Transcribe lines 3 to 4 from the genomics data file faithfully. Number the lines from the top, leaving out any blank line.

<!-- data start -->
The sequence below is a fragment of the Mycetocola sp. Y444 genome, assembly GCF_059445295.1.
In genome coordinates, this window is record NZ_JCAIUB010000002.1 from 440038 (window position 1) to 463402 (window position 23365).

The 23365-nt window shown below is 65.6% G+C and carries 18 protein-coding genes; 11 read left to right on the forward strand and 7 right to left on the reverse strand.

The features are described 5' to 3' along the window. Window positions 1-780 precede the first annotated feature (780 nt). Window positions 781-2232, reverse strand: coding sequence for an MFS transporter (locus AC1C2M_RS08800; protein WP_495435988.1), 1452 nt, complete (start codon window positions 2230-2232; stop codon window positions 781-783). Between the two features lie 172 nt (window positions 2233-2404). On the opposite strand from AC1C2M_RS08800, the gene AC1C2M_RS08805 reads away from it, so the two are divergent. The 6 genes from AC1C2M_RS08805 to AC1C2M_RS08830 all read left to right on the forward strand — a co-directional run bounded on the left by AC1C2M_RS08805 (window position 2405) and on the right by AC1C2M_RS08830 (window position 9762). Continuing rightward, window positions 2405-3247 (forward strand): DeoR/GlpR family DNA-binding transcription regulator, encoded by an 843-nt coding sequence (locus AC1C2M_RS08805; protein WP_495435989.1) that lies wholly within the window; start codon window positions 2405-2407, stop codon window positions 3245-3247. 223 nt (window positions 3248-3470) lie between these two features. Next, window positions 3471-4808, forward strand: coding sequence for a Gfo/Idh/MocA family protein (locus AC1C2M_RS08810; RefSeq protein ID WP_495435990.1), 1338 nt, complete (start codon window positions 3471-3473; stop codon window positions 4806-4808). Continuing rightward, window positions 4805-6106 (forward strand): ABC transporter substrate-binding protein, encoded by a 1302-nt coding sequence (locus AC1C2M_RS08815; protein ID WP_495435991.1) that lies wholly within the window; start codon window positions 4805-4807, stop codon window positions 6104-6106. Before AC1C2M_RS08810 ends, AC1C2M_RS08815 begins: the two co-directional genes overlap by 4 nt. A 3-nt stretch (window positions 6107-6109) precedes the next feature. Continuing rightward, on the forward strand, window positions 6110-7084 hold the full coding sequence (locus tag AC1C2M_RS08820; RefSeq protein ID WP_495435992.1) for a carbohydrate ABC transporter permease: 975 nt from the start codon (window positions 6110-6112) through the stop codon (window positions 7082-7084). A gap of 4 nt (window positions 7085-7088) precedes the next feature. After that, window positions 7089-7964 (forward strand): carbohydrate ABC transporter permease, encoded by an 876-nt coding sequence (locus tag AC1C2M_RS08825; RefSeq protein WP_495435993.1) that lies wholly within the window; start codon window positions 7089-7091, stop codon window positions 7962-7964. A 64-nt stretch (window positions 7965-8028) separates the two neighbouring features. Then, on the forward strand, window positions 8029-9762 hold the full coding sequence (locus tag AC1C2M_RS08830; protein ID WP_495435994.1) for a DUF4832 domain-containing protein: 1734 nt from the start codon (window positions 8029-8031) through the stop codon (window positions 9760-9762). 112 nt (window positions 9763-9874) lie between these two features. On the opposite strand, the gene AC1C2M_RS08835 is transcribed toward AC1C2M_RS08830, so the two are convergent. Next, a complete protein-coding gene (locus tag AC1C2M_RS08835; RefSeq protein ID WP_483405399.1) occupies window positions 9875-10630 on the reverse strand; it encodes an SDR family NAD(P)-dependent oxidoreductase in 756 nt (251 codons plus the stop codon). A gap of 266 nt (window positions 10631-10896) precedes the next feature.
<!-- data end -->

The 23365-nt window shown below is 65.6% G+C and carries 18 protein-coding genes; 11 read left to right on the forward strand and 7 right to left on the reverse strand.

The features are described 5' to 3' along the window. Window positions 1-780 precede the first annotated feature (780 nt). Window positions 781-2232, reverse strand: coding sequence for an MFS transporter (locus AC1C2M_RS08800; protein WP_495435988.1), 1452 nt, complete (start codon window positions 2230-2232; stop codon window positions 781-783). Between the two features lie 172 nt (window positions 2233-2404). On the opposite strand from AC1C2M_RS08800, the gene AC1C2M_RS08805 reads away from it, so the two are divergent. The 6 genes from AC1C2M_RS08805 to AC1C2M_RS08830 all read left to right on the forward strand — a co-directional run bounded on the left by AC1C2M_RS08805 (window position 2405) and on the right by AC1C2M_RS08830 (window position 9762). Continuing rightward, window positions 2405-3247 (forward strand): DeoR/GlpR family DNA-binding transcription regulator, encoded by an 843-nt coding sequence (locus AC1C2M_RS08805; protein WP_495435989.1) that lies wholly within the window; start codon window positions 2405-2407, stop codon window positions 3245-3247. 223 nt (window positions 3248-3470) lie between these two features. Next, window positions 3471-4808, forward strand: coding sequence for a Gfo/Idh/MocA family protein (locus AC1C2M_RS08810; RefSeq protein ID WP_495435990.1), 1338 nt, complete (start codon window positions 3471-3473; stop codon window positions 4806-4808). Continuing rightward, window positions 4805-6106 (forward strand): ABC transporter substrate-binding protein, encoded by a 1302-nt coding sequence (locus AC1C2M_RS08815; protein ID WP_495435991.1) that lies wholly within the window; start codon window positions 4805-4807, stop codon window positions 6104-6106. Before AC1C2M_RS08810 ends, AC1C2M_RS08815 begins: the two co-directional genes overlap by 4 nt. A 3-nt stretch (window positions 6107-6109) precedes the next feature. Continuing rightward, on the forward strand, window positions 6110-7084 hold the full coding sequence (locus tag AC1C2M_RS08820; RefSeq protein ID WP_495435992.1) for a carbohydrate ABC transporter permease: 975 nt from the start codon (window positions 6110-6112) through the stop codon (window positions 7082-7084). A gap of 4 nt (window positions 7085-7088) precedes the next feature. After that, window positions 7089-7964 (forward strand): carbohydrate ABC transporter permease, encoded by an 876-nt coding sequence (locus tag AC1C2M_RS08825; RefSeq protein WP_495435993.1) that lies wholly within the window; start codon window positions 7089-7091, stop codon window positions 7962-7964. A 64-nt stretch (window positions 7965-8028) separates the two neighbouring features. Then, on the forward strand, window positions 8029-9762 hold the full coding sequence (locus tag AC1C2M_RS08830; protein ID WP_495435994.1) for a DUF4832 domain-containing protein: 1734 nt from the start codon (window positions 8029-8031) through the stop codon (window positions 9760-9762). 112 nt (window positions 9763-9874) lie between these two features. On the opposite strand, the gene AC1C2M_RS08835 is transcribed toward AC1C2M_RS08830, so the two are convergent. Next, a complete protein-coding gene (locus tag AC1C2M_RS08835; RefSeq protein ID WP_483405399.1) occupies window positions 9875-10630 on the reverse strand; it encodes an SDR family NAD(P)-dependent oxidoreductase in 756 nt (251 codons plus the stop codon). A gap of 266 nt (window positions 10631-10896) precedes the next feature.